Tracking pounds and measuring your body mass index, or BMI, are well-known ways of monitoring your weight loss. Doctors, however, might suggest you lose a percentage of weight instead of a set number of pounds. According to the Centers for Disease Control and Prevention, losing 5 to 10 percent of your body weight can reduce your risk of serious problems such as high blood pressure and diabetes. To track your weight loss as a percentage, use some basic math skills.
Record your starting weight, which is what you weigh before you begin a healthy weight-loss plan that includes eating right and exercising.
Weigh several days or weeks later on the same scale in the same location and the same time of day as the first weigh-in. Most people prefer to weigh first thing in the morning before eating or drinking anything so results are consistent. Place the scale on the same floor each time to maintain consistency; putting a scale on a carpeted floor instead of a tile floor can skew the results.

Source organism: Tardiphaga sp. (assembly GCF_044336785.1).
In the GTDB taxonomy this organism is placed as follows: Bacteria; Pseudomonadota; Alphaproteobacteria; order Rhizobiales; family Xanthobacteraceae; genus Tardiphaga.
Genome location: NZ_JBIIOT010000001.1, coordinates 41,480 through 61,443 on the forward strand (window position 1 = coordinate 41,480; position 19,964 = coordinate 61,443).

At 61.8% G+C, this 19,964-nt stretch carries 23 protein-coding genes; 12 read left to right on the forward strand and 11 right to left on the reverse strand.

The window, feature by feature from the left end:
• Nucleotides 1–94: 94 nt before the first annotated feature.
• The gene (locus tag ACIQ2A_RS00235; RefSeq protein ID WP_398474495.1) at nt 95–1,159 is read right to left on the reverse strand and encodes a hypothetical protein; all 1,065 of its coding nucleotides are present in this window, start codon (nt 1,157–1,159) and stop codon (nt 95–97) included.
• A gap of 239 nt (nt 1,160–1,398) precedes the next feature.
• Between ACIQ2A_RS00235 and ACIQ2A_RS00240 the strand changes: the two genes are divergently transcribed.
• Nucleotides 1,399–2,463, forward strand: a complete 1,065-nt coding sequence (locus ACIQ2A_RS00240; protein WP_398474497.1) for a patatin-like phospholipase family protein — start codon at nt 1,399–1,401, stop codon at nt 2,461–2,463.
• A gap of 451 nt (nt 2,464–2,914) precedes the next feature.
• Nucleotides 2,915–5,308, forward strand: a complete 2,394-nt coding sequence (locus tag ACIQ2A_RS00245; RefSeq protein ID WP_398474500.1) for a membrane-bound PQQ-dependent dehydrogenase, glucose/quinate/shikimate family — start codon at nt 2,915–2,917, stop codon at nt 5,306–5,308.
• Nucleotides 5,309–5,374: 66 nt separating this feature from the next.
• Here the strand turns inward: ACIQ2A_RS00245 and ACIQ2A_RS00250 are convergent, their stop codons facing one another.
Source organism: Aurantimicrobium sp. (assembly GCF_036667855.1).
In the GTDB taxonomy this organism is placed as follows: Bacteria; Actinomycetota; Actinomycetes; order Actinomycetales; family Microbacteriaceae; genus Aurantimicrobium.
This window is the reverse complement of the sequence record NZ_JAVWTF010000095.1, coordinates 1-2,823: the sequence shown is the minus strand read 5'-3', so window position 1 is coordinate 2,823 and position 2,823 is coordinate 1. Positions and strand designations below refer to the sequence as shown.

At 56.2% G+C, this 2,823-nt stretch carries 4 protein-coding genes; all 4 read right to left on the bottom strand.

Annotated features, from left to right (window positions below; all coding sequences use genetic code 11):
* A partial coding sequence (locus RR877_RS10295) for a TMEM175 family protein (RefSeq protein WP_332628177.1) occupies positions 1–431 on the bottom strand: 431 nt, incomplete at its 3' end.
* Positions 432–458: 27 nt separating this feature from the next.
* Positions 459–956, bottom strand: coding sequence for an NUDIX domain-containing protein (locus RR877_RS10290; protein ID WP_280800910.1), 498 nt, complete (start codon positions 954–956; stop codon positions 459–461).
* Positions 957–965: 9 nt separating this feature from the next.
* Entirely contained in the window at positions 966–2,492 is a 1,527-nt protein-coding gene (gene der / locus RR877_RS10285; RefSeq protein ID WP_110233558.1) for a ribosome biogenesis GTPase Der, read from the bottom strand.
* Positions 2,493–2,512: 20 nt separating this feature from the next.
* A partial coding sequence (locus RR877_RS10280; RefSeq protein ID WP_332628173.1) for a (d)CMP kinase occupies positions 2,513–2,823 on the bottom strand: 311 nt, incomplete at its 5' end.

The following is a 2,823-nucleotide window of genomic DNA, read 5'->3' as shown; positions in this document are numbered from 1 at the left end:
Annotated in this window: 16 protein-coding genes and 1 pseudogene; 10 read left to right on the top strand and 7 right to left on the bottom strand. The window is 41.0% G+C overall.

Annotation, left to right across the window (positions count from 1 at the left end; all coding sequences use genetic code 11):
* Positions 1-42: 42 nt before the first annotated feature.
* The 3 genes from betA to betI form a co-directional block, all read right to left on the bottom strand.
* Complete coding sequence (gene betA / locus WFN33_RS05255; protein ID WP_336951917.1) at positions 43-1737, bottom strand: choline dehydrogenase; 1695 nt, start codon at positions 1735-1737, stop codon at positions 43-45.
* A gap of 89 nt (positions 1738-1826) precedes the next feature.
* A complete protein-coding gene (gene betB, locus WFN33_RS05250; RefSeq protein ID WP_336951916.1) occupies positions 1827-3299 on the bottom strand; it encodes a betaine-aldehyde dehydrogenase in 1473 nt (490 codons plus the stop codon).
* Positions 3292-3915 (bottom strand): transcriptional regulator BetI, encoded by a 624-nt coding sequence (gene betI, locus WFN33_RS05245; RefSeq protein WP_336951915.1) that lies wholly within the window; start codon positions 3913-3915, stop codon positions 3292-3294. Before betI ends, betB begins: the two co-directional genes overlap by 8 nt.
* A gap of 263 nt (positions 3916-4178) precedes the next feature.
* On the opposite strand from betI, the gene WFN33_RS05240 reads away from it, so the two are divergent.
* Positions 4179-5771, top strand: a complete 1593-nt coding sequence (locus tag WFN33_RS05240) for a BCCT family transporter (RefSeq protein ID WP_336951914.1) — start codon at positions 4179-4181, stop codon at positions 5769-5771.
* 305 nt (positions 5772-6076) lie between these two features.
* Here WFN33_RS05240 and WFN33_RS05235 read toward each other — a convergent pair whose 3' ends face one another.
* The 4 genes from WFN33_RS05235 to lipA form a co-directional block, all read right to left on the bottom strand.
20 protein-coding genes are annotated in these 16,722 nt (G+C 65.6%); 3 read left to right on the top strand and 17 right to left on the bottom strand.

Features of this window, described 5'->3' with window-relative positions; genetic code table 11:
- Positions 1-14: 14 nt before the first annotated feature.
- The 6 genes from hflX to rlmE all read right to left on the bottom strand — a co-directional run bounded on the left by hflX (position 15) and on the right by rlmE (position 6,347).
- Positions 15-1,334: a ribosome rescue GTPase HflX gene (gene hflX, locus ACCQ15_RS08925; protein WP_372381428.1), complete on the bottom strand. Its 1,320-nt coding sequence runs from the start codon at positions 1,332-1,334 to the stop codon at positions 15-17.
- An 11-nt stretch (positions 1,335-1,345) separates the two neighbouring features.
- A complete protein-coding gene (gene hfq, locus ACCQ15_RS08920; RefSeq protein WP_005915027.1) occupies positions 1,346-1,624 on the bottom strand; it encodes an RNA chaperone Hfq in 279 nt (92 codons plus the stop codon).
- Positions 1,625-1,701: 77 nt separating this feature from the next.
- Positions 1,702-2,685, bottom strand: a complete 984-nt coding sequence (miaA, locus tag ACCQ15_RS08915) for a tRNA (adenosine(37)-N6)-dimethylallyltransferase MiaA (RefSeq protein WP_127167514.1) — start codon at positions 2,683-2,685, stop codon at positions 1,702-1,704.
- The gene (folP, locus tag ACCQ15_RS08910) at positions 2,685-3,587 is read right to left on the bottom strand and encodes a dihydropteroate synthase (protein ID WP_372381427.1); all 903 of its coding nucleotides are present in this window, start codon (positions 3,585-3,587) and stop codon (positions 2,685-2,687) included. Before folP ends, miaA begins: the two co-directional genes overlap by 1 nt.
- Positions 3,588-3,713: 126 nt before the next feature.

Subtract the new weight from your original one. For example, if you weighed 200 pounds before you started losing weight and you now weigh 150 pounds, you've lost 50 pounds.
Divide the amount you lost -- in this example, 50 pounds -- by your original weight. If you divide 50 by 200, you get 0.25.
Multiply the answer by 100: 0.25 multiplied by 100 calculates to be 25, or 25 percent. This is the percentage of body weight you've lost.
- Losing 10 percent of your body weight can reduce your risk of obesity-related diseases even if it doesn't bring you below a BMI that's considered overweight or obese, according to CDC. If you start at 200 pounds and lose 10 percent, that's 20 pounds.